But postponing the 2020 “Self and Sound” edition of SummerFest and moving it to this August is anything but normal.

Participants will be asked to provide proof of COVID-19 vaccination or negative test results no later than 72 hours before the show they are attending. The need to wear a mask will be determined by the health protocols in place in July and August.

About 10 percent of the artists booked for last year’s SummerFest are not available for the new edition. However, some that were booked elsewhere last year are now free to perform here in August.

One happy constant is that Gabriela Lena Frank will be hosting two concerts at SummerFest 2021 and performing as a featured pianist, just as she was scheduled to do in last year’s edition.

The Peruvian, who is almost completely deaf without the use of special hearing aids, runs a Bay Area music academy. She gained international fame for her skills as a keyboardist and her singular ability to skillfully incorporate the folk music traditions of her native country into vibrant contemporary classical compositions.

“I only discovered Gabriela and her music in the last few years,” Barnatan said. “And the more I learn about her, the more fascinated I become.”

After streaming last year’s six SummerFest concerts live, nine more will be broadcast live this year. This time, the public will be present. Live broadcasts will allow those near and far who cannot attend in person – or are not yet comfortable doing so – to participate.

“With what we’ve all had this shared (pandemic) experience with over the past year and more, it will impact how we listen collectively, how artists perform and how we absorb music,” Rosenthal said. .

“Thus, it greatly deepens the meaning of SummerFest’s ‘Self and Sound’ theme. We will all have a lot more to say about our travels than just the music. “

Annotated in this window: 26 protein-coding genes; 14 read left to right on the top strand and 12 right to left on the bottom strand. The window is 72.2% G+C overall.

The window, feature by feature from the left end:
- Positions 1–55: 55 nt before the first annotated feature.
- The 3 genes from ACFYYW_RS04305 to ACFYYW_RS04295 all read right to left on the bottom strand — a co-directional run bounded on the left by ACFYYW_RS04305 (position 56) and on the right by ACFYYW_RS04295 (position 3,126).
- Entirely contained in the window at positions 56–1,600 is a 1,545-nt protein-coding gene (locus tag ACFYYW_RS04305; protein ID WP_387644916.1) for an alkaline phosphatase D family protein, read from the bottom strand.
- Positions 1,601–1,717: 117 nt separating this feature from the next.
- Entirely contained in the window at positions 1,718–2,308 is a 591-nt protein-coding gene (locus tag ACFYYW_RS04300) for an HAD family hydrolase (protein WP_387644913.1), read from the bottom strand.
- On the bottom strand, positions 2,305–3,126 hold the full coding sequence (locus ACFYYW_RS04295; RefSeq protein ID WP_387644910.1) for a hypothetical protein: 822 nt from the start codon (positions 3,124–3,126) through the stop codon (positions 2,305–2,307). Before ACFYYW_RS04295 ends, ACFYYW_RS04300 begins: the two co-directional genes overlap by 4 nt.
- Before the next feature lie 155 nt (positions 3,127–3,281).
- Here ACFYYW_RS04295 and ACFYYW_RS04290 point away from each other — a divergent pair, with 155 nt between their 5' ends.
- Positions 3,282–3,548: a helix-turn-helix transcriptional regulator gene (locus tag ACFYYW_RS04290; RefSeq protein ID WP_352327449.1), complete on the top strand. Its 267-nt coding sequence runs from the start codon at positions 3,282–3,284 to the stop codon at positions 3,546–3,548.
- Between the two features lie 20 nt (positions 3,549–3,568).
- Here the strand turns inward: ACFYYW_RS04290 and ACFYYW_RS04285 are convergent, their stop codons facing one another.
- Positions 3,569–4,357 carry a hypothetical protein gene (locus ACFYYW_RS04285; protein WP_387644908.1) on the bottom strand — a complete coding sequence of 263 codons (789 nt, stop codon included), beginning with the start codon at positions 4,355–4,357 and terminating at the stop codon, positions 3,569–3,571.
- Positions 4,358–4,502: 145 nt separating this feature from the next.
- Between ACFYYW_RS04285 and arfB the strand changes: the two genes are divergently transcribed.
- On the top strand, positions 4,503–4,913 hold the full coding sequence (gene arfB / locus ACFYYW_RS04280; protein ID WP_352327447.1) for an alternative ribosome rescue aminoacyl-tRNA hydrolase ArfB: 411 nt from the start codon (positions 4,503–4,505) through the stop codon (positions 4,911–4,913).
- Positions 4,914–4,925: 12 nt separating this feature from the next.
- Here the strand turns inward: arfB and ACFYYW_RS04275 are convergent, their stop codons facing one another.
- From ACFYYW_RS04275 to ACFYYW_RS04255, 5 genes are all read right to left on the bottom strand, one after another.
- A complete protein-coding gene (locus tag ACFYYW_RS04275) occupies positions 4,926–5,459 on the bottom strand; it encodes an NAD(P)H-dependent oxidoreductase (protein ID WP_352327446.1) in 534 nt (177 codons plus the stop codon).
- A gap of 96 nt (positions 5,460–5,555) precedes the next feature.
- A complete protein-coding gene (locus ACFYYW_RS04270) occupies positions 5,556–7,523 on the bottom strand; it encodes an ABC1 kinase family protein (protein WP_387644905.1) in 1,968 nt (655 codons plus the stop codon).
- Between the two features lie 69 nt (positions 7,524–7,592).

SummerFest 2021 schedule and ticket information

All concerts take place at 7:30 p.m. at the Baker-Baum Concert Hall at the Conrad Prebys Performing Arts Center, unless otherwise specified. Concerts marked with an asterisk will also be broadcast live.

July 30: Opening night: “Ode to Joy” – Beethoven, Mozart / Grieg, Adams, de Falla, Gjeilo and Mendelssohn *

July 31 : American Perspectives I: “Goin ‘Home” – Dvorak, Marsalis, Price and Perkinson *

1st of August : “The Artist as a Muse” – Debussy, Britten, Stravinsky and Mozart, 3 p.m. *

August 4: “Notes on Freedom” – Brahms and Andrew Norman

5 August : “History of Life” – Sibelius, Shostakovich, Schubert and Smetana

August 7: American Perspectives II: “Idealized Landscapes” – Ives, Caroline Shaw, Copland and Gabriela Lena Frank *

August 8: American Perspectives III: “Rhapsodies in Blues” – Ravel, Schuller, Milhaud, Williams, Bernstein and Gershwin, 3 pm *

August 10: “For a great artist” – Berio and Tchaikovsky *

August 11: “Symphonic dances” – Enescu and Rachmaninov

August 12: “A Song By Mahler” – A new chamber opera by Marc Neikrug

August 15th : American Perspectives IV: “The Silver Score” – Hermann, Glass, Corigliano, Barber, Williams, Zigman, Korngold and Britell, 3 p.m. *

August 15th : Takeover @ The JAI I – curated by Gabriela Lena Frank, 7:30 p.m.

August 17: Takeover @ The JAI II – curated by Gabriela Lena Frank

August 18: “Intimate letters” – Janacek and Franck

August 19: “Grands Duos” – Mozart, Tamar Muskal and Chausson *

20 August : Final: “A Compound Love” – ​​Wagner, Schumann and Brahms *

The SummerFest 2021 season pass packages go on sale at noon today. Solstice subscription packages are priced from $ 574 to $ 838 for 10 concerts. Celestial subscription packages are priced from $ 759 to $ 1,106 for 14 concerts. Concerts without a JAI subscription cost $ 60 and $ 75 per ticket.

Subscription renewals start May 30 and end June 18. Single concert tickets, which range from $ 45 to $ 96, go on sale June 23. Tickets and more information are available at the La Jolla Music Society box office, by phone at (858) 459 -3728 and online at